Style stars to look out for

Style stars to look out for


Who: John Galliano is a name in the fashion world that is fraught with controversy. A notable talent whose Central Saint Martins graduation collection was snapped up by London boutique Browns, he rose up the industry ranks to become creative director of French houses Givenchy and Christian Dior.

However, the designer, whose opulent, romantic style was underscored by his flamboyant get-ups, fell from grace in a similarly dramatic fashion.

He was fired from Dior and faced criminal charges after he was caught making anti-Semitic remarks in a drunken and medicated haze in 2011.

In the four years since, Galliano has largely stayed out of the limelight, working on his rehabilitation, with the only fashion-related activity being a short three-week stint as a visiting designer at Oscar de la Renta in 2013.

It made news when Galliano, 54, was announced as the new creative director of Maison Margiela last October, marking his return to the business.

Where: Maison Martin Margiela (the brand has since dropped the "Martin") is an avant garde fashion house named after its Belgian designer-founder, who was notorious for his desire to remain anonymous.

He left the brand in 2009, after the label was bought by fashion entrepreneur Renzo Rosso's Only The Brave group, which is also behind brands such as Marni and Viktor & Rolf.

Why: The appointment of Galliano at Margiela initially left some people scratching their heads due to the difference in style and aesthetic.

However, others have lauded the move as a savvy one by Rosso, who has brought an unprecedented amount of publicity to the quiet brand.

Galliano's first show for the brand (pictured) in London debuted to eager anticipation on Jan 12. While the designer did not break new ground, he showed off his chops.

Fashion critic Colin McDowell writes in a Business Of Fashion article: "This was unmistakably John Galliano at full creative stretch doing what he alone does correctly; blending the highest technical skills and taste to create looks that are not only sexy but also ethereal." It will be interesting to see whether Galliano - who appeared at the end of the show in an all-white Margiela lab coat - will delve into new territory.


Who: A soft-spoken Englishman, Peter Copping is a designer's designer who has honed his skills in various fashion houses after his graduation from Central Saint Martins and the Royal College of Art.

He worked at French knitwear label Sonia Rykiel and spent more than a decade at Louis Vuitton, where he eventually rose to womenswear studio director under creative director Marc Jacobs.

In 2009, he joined Nina Ricci as creative director, with his work earning positive reviews over how he balanced the romantic legacy of Nina Ricci with a modern wearability. He has previously said, in an interview with Urban, that his own aesthetic is about combining softness and lightness with structure and tailoring.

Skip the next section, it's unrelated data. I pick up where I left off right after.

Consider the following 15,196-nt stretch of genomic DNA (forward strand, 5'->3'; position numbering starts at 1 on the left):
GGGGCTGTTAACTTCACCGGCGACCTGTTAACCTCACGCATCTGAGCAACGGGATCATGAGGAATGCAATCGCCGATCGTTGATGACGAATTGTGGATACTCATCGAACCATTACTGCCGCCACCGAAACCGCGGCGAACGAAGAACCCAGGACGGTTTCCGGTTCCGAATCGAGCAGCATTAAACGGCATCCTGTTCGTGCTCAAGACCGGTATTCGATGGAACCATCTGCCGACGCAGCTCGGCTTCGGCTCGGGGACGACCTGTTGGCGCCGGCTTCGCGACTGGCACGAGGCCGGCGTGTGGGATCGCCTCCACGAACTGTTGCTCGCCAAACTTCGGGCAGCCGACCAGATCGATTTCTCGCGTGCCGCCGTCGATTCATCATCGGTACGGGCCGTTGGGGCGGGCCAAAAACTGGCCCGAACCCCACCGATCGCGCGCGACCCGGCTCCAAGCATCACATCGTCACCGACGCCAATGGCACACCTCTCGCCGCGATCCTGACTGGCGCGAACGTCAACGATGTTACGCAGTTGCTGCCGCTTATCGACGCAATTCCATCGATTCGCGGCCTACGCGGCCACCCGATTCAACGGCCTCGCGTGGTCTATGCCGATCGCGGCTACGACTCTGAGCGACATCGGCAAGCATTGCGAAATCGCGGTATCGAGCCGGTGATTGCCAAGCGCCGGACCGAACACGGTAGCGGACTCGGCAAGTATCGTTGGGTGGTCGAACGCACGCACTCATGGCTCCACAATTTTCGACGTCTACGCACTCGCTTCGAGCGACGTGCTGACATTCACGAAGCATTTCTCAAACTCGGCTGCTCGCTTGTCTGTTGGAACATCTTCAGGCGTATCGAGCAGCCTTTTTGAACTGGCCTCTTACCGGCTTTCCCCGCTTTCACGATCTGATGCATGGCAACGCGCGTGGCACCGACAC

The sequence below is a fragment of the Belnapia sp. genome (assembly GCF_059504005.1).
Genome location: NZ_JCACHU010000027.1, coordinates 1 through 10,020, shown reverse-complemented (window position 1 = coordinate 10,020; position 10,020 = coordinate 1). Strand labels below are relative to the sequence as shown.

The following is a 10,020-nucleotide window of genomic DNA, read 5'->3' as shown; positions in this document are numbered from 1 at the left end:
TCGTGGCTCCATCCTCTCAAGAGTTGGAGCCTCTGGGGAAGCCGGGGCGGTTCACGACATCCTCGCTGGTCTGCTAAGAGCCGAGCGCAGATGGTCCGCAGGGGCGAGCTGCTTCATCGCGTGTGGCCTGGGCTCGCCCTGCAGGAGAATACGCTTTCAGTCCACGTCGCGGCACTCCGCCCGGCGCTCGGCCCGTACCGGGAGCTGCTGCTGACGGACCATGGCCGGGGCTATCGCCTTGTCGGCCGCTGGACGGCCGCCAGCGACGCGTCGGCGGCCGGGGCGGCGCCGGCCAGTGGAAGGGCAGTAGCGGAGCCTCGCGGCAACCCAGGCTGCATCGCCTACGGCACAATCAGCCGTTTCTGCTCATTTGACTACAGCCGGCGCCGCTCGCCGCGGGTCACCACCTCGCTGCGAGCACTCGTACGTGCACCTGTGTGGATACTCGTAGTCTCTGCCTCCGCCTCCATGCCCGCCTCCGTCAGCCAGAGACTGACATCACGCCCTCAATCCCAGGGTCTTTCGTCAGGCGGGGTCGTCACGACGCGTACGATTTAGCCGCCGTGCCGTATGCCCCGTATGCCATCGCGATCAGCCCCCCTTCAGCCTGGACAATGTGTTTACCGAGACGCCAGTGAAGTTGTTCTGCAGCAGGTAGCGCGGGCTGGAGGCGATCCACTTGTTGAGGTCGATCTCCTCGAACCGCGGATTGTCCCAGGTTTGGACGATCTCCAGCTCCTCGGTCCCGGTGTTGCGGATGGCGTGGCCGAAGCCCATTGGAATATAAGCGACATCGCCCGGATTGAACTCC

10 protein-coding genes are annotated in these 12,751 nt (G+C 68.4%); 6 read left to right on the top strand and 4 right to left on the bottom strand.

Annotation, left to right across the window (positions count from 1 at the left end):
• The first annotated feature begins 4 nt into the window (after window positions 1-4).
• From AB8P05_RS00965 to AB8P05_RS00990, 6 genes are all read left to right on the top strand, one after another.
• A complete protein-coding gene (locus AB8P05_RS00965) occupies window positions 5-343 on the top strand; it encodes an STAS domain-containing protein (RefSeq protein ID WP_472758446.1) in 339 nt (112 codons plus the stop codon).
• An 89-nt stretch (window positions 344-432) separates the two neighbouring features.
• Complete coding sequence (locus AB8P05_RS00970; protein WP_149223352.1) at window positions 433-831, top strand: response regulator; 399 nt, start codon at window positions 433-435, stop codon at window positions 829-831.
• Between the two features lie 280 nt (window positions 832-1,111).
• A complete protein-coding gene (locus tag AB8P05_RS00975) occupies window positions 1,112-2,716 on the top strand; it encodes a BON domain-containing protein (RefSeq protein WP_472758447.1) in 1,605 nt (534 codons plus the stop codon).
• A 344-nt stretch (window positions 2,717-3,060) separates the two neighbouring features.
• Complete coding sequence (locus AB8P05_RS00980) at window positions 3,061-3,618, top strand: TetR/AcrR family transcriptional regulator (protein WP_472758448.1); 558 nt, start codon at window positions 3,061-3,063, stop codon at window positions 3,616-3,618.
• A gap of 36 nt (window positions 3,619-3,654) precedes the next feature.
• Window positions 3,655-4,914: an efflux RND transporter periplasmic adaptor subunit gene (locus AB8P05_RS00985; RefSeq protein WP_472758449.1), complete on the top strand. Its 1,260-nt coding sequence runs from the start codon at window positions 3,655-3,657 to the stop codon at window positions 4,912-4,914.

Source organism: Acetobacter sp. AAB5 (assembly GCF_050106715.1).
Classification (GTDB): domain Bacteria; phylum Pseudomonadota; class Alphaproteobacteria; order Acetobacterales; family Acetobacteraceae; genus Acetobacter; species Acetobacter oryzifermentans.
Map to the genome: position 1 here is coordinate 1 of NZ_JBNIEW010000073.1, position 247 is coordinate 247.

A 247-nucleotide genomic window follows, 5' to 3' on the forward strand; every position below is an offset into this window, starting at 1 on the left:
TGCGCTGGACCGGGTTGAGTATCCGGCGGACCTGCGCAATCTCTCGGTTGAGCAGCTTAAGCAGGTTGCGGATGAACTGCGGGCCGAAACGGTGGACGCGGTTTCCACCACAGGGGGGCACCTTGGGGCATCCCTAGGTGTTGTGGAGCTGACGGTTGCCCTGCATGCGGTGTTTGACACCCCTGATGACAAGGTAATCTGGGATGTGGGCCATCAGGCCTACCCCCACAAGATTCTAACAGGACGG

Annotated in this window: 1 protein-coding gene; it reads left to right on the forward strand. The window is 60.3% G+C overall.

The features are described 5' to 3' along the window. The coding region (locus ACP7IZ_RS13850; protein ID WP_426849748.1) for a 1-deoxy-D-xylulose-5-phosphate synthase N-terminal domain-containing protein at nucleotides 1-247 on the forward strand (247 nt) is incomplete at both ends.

Copping, 48, was for a while rumoured to be succeeding Oscar de la Renta at his eponymous label before the announcement was made last October, a week before de la Renta died.

Where: Dominican-American Oscar de la Renta was a ladies' man - not in the romantic sense, but in a sartorial one. The designer dressed first ladies, celebrities and women who lunch in luxurious, feminine clothing.

Gowns were an area the fashion brand excelled in - with their unabashed femininity. The unexpected death of de la Renta from cancer marks the first designer transition for the label.

Why: Copping's move to de la Renta has been widely praised by the industry as one which makes stylistic sense.

Nina Ricci and de la Renta both have strong, feminine aesthetics which Copping will surely build on.

While hand-picked by the founder himself, the designer's challenges will include figuring out how to keep the brand evolving and putting his own stamp on the house, without alienating its current loyal customer base. His first show for the brand will be the fall/winter 2015 collection for next month.


Who: Nadege Vanhee-Cybulski comes from the ranks of unknown designers toiling behind the scenes at well-known brands.

The 36-year-old Frenchwoman, who studied at the Royal Academy of Fine Arts in Antwerp, was part of the design studio of Belgian label Maison Martin Margiela, before joining French brand Celine. In 2011, she joined The Row, the luxe designer brand started by Mary-Kate and Ashley Olsen, which has been feted by the fashion establishment.

Last July, Hermes announced that Vanhee-Cybulski would be the next artistic director of women's ready-to-wear, replacing designer Christophe Lemaire, who would be spending more time on his own brand.

Where: Designer label Hermes, a bastion of luxury, has been a house known for its subtle designs with rich detailing. Outgoing designer Lemaire has continued that tradition, with wearable and sophisticated clothing.

While less recognisable than Hermes' accessories and leather goods, its ready-to-wear serves as a good complement for the brand.

Why: In a statement announcing Vanhee-Cybulski's appointment, Hermes chief executive Axel Dumas, in addition to highlighting her track record, singled out the fact that she would be working full-time for Hermes. Perhaps the brand wanted somebody singularly focused on Hermes, as opposed to Lemaire, who worked on his own line simultaneously.

Aesthetically, Vanhee-Cybulski looks to be a great match. Margiela, Celine and The Row are all famously minimalist.

Products from The Row, like those from Hermes, also hover in the ultra-high-end range. Edgy is not what Hermes is looking for, so her challenge would be to put her stamp on the brand's wares, yet be able to stick closely to the house's look.

Her first show for the brand will be for the fall/winter 2015 collection, which debuts in March.

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